O'Hara insisted that the cuts did not signify a more serious threat to Intel's future in Leixlip. An IDA spokeswoman told The Irish Times there were no grounds for alarm. "We don't see it as a cause of concern," she said. "It is very much an internal restructuring."

However, Ireland's manufacturing base has eroded steadily in recent years in the face of intense competition from Eastern Europe, China and India. An estimated 30,000 manufacturing jobs have been lost in the state over the past five years.

Fine Gael enterprise spokesman Leo Varadkar said the decline needed to be arrested as a matter of urgency. "High-tech exporters are no longer contributing to Irish economic growth, which was so crucial in the 1990's. Ireland's share of international trade has fallen by over a third since 2002," he said, adding that Intel's announcement was "a grim indicator" of Ireland losing ground in such a critical sector.

EU Warns Gov't Over Irish Language

The EU has blamed the Irish government for failing to produce an up-to-date version of grammar for the Irish language. Commissioner for Multilingualism Leonard Orban pointed out that since Irish was adopted as the 23rd official language within the EU, there are no current reference books for translators and the last edition of Irish Grammar is now out of print.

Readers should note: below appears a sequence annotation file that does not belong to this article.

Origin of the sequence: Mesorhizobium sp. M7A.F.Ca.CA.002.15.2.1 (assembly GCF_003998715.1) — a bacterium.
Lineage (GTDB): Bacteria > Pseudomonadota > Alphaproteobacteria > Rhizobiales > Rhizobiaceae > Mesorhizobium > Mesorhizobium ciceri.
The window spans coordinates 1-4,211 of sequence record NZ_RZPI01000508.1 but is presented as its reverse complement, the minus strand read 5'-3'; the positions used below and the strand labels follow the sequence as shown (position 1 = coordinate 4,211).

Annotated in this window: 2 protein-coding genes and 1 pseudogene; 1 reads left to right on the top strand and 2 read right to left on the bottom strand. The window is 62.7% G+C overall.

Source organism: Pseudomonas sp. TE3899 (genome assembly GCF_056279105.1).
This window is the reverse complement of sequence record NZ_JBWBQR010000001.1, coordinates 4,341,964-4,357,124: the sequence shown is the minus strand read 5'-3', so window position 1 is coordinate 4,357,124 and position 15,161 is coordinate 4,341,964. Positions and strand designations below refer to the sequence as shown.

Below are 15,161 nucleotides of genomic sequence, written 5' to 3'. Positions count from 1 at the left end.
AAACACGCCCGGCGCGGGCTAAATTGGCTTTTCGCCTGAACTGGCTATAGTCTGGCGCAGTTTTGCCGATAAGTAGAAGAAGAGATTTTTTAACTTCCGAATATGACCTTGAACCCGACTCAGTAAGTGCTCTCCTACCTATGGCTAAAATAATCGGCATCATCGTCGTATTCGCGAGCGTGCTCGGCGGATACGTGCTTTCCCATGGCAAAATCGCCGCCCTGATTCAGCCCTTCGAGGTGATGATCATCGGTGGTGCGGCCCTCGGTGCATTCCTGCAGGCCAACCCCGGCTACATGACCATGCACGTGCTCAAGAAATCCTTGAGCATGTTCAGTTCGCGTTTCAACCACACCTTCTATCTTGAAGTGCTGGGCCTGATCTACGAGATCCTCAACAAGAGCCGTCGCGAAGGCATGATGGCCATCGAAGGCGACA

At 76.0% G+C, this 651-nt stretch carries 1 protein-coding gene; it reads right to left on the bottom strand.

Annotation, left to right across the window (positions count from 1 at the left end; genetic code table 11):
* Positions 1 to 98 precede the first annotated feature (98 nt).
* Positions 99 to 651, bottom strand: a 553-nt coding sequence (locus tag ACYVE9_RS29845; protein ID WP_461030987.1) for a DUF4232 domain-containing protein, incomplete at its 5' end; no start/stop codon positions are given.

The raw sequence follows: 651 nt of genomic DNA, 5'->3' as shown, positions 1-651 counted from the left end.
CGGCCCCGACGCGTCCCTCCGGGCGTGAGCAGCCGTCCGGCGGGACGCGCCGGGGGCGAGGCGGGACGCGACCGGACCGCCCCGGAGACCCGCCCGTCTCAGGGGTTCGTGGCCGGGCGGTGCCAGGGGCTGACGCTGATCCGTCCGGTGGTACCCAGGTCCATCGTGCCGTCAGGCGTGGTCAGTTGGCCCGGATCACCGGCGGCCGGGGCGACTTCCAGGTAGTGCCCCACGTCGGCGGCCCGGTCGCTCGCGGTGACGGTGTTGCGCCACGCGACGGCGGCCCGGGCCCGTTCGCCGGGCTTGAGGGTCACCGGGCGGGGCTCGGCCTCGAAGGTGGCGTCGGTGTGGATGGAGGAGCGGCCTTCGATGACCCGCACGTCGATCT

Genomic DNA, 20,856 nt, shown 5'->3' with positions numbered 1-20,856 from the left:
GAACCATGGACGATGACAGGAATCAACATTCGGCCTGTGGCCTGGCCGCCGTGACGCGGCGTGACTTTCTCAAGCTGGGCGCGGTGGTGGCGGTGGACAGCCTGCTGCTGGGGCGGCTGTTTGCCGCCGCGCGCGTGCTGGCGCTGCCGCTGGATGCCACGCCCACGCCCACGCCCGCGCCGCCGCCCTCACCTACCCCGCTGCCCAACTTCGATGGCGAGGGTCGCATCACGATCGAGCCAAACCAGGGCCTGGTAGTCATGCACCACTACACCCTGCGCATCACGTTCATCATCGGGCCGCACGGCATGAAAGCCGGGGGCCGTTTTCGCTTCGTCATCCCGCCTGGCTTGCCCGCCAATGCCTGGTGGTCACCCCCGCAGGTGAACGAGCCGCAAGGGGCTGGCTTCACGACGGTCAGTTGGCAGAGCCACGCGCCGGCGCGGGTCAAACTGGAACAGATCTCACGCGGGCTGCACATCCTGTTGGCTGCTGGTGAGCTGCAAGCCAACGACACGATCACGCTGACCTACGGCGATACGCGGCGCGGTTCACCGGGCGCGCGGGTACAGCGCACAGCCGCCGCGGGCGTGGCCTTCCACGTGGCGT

The commissioner also pointed out that there is a shortage of translators and interpreters fluent in Irish and other languages applicable to the EU. "We are determined to defend the right of languages at community level," he said, asking that the Irish government make a bigger effort in recruiting and training interpretive staff.

"The lack of suitable translators entails a risk for the Irish translation unit," he warned. As if to underline the situation, he indicated that the print body of EU law - which runs to 100,000 pages - has yet to be translated into Irish. With an "acute shortage" in qualified staff, EU recognition of Irish as a living language may yet prove just a symbolic success.